Three of the city’s most famous musicians have died in less than two months. Between the loss of these artists, chef Leah Chase, and now Gene’s PoBoys—a famous mom-and-pop restaurant on the edge of the Marigny neighborhood that was known for its late-night sandwiches, daiquiris, and video poker—the Big Easy will lose a bit more of the funkiness for which it’s known and loved.
Citing rising taxes, insurance, and a shrinking clientele in the post-Katrina market, owner Eugene Joseph Theriot told The Times-Picayune | The New Orleans Advocate in June that he listed the building at 1040 Elysian Fields Ave. on the market in February for approximately $5 million. Since then, the building was sold and will reportedly be turned into condominiums. The daiquiri shop next door closed in 2018 and sold for almost $900,000, according to The Times-Picayune | The New Orleans Advocate.
Before Gene’s opened in 1968, then-owner Eugene Raymond Theriot worked two jobs to get the financing needed to start the business. Since then, the iconic, two-story, pink building that housed Gene’s—on the corner of St. Claude and Elysian Fields avenues—became a fixture in the community as well as a place of pop culture significance, appearing in a Simpsons episode and a Drake music video, and was known to be an occasional stop for Beyonce and Jay-Z. While the food itself has received mixed reviews, the 24-hour restaurant bustled with crowds at all hours.
"The gravy—the fuckin’ gravy—that’s what everybody loved," said 39-year-old Carlos Smith, a former employee of Gene’s who now works at South Market Pub and Grill on St. Joseph Street. "People would get upset if you didn’t have the gravy."
Smith added that a new streetcar line, which went operational in 2016 with a route running from the French Quarter to Gene’s, brought more business. But a report released by Ride New Orleans, a transit advocacy group, in 2017 showed the streetcar didn’t provide the economic boom that was hoped for.
Theriot didn’t respond to numerous interview requests from MUNCHIES. In a YouTube video, Theriot said he hoped to save hundreds of thousands of dollars by installing an electronic ordering kiosk. Despite this measure, business hasn’t been the same since before Hurricane Katrina in 2005.
The neighborhood has rapidly changed since the storm, which left many local businesses shuttered for good.
"After Katrina, there’s a heightened sense we keep losing things that were in our childhood, that were in our lives," New Orleans City Councilwoman Kristin Gisleson Palmer told MUNCHIES. "For three or four years after Katrina, I’d be working here every day, and you kind of drove around New Orleans with this bittersweet melancholy that you couldn’t quite put your finger on."
Palmer believes there’s a confluence of things that add to the ever-changing face of the city, including the perfect storm of city’s distinct housing architecture and the intrusion of short-term rentals, which she believes contribute to the rise of property values—an idea associated with gentrification.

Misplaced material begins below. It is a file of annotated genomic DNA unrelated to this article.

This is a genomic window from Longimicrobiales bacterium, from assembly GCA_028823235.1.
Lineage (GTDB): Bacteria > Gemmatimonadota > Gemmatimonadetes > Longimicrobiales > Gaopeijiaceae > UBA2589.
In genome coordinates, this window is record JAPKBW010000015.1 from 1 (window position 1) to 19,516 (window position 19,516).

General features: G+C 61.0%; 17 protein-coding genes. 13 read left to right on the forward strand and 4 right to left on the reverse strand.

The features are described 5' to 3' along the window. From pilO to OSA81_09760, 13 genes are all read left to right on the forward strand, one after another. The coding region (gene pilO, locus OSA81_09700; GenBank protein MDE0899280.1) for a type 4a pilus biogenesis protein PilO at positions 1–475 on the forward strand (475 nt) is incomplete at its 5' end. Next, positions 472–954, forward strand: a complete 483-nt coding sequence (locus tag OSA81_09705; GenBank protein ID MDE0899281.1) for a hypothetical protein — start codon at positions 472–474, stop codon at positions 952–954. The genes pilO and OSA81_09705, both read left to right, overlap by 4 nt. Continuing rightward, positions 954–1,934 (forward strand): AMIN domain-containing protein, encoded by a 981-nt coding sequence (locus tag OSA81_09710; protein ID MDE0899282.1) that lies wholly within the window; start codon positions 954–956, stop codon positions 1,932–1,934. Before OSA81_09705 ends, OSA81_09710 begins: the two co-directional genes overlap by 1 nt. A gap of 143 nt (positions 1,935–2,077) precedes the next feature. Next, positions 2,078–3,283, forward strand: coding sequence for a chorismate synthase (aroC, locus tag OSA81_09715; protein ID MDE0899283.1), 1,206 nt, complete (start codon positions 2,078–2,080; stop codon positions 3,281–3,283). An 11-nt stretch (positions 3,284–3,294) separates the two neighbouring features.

On August 8, the city council voted to restrict short-term rentals.
Michael Patrick Welch, a local journalist (and occasional writer for VICE) and teacher who also holds the honor of having inspired a Gene’s daiquiri flavor called the Sweet Pussy (because the original name for the mix of peach and white Russian flavors was considered too profane), tells MUNCHIES, "[Gene’s] was a cute symbol of the neighborhood and that symbol is being taken away. It’s more like the face of things changing."
According to cookbook author and New-Orleans-native-turned-Los Angeles resident Lolis Eric Elie, his hometown is starting to look less like the place where he grew up in and more like the rest of America.
Across the street from Gene’s to the north is a Walgreens and one block south sits a Starbucks. Across the street to the east is an upscale Whole Foods-esque (albeit local) grocery chain.
"The new restaurants that are opening are wonderful and greatly improved variety of what is available, but they are more reflective of national trends than indigenous New Orleans cuisine," Elie told MUNCHIES. "I think that the city’s cuisine should evolve, but I also fear the possibility that dining in New Orleans can become like dining anywhere else in America."
Beyond the changing demographics of New Orleans, tragedy befell Gene’s earlier in the year with the untimely death of 27-year-old Eugene Francis Rascoll III, nephew of owner Theriot, who was known as Gene 3. A cause of death wasn’t released.
It was Gene 3 who courted celebrities at the restaurant. Landon Hill, a Genes employee of nearly five years, told MUNCHIES about a time when Drake came to the restaurant and ordered 200 poboys for his production crew. Drake offered to pay, Hill said, but Gene 3 refused and ordered the food on the house. Before his death, Gene 3 was slated to take over the business.
"Everybody at the restaurant took it hard," said 34-year-old Hill, who now works at Commander’s Palace on Washington Avenue. "He was a nice guy overall."
When I visited Gene’s in mid-July, the checkered floor seemed more prominent with the tables and chairs removed. The daiquiri machines still churned as they had for years. Gene’s looked empty.
The clerk (who didn’t want to be identified) told me she had worked there for 23 years and would probably take at least two months off to take care of her family before looking for another job.
It’s not so much the fact that a local poboy shop is closing, according to Welch, or that a large, pink building everyone knows won’t be there anymore.
"The disappearance of the people is the biggest change," Welch said. "The bad part is losing the people."